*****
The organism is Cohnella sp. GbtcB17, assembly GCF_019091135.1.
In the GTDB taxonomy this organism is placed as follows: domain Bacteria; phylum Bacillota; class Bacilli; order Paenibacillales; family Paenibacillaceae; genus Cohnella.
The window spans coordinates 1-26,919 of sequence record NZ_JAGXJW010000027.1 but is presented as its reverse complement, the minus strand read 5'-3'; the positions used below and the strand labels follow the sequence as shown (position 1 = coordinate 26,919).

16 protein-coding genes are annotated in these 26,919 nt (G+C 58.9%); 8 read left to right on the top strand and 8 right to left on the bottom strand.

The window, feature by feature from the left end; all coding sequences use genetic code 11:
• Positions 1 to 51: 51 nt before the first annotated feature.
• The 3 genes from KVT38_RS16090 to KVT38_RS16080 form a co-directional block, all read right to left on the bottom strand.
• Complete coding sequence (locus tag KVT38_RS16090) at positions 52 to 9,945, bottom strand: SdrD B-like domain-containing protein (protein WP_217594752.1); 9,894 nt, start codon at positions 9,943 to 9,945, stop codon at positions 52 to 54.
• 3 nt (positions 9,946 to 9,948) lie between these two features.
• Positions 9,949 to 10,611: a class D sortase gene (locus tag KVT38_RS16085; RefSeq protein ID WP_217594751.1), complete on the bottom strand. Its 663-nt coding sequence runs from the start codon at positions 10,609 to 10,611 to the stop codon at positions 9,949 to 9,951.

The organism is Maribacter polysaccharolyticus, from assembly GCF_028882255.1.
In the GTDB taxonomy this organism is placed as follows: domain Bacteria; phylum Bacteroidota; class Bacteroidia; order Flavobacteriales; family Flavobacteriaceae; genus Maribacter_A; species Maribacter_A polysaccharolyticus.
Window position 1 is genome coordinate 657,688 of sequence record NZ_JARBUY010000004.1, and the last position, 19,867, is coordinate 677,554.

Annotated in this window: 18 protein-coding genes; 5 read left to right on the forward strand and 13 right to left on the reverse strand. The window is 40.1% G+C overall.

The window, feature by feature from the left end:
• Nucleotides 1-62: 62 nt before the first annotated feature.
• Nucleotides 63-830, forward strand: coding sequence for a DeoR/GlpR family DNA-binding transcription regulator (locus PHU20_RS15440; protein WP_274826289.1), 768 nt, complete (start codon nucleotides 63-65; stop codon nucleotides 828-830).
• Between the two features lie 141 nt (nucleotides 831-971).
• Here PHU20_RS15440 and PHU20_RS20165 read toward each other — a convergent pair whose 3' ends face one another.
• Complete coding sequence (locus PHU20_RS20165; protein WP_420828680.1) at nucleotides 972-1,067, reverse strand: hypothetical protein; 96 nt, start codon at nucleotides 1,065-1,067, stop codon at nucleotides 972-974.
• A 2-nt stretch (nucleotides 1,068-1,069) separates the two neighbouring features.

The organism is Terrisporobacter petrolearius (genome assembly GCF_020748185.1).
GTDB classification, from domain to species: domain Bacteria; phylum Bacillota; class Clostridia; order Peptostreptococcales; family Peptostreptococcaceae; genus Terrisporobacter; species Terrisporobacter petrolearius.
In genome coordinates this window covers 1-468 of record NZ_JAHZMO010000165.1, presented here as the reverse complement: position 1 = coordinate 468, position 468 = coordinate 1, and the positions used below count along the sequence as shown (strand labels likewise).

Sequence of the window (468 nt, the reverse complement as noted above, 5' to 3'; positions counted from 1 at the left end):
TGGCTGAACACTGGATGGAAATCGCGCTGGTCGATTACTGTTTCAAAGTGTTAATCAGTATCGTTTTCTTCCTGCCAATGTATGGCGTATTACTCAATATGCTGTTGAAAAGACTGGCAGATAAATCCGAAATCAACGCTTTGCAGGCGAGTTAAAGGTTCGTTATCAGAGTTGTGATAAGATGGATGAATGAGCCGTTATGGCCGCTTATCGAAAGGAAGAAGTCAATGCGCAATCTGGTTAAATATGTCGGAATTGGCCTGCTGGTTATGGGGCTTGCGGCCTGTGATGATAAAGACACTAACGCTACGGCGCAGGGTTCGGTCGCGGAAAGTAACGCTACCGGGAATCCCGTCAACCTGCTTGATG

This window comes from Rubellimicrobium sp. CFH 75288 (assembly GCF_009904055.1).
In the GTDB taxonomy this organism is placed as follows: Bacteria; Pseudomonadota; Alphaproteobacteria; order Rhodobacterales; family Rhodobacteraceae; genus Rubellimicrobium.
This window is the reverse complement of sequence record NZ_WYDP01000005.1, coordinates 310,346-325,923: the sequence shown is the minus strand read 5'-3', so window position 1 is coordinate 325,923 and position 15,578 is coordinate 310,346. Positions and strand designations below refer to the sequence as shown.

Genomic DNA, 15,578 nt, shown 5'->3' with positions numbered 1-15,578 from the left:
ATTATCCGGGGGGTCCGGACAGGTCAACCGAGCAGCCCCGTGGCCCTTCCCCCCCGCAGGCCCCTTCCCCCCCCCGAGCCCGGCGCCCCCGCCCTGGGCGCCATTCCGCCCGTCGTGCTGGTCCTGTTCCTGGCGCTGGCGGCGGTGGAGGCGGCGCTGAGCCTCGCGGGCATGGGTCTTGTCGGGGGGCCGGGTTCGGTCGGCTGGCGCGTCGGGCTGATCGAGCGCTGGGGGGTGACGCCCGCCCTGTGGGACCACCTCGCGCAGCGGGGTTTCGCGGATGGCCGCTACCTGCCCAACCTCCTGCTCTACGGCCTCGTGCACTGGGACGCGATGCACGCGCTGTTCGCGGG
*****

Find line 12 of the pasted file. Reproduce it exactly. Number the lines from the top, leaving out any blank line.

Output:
In the GTDB taxonomy this organism is placed as follows: domain Bacteria; phylum Bacteroidota; class Bacteroidia; order Flavobacteriales; family Flavobacteriaceae; genus Maribacter_A; species Maribacter_A polysaccharolyticus.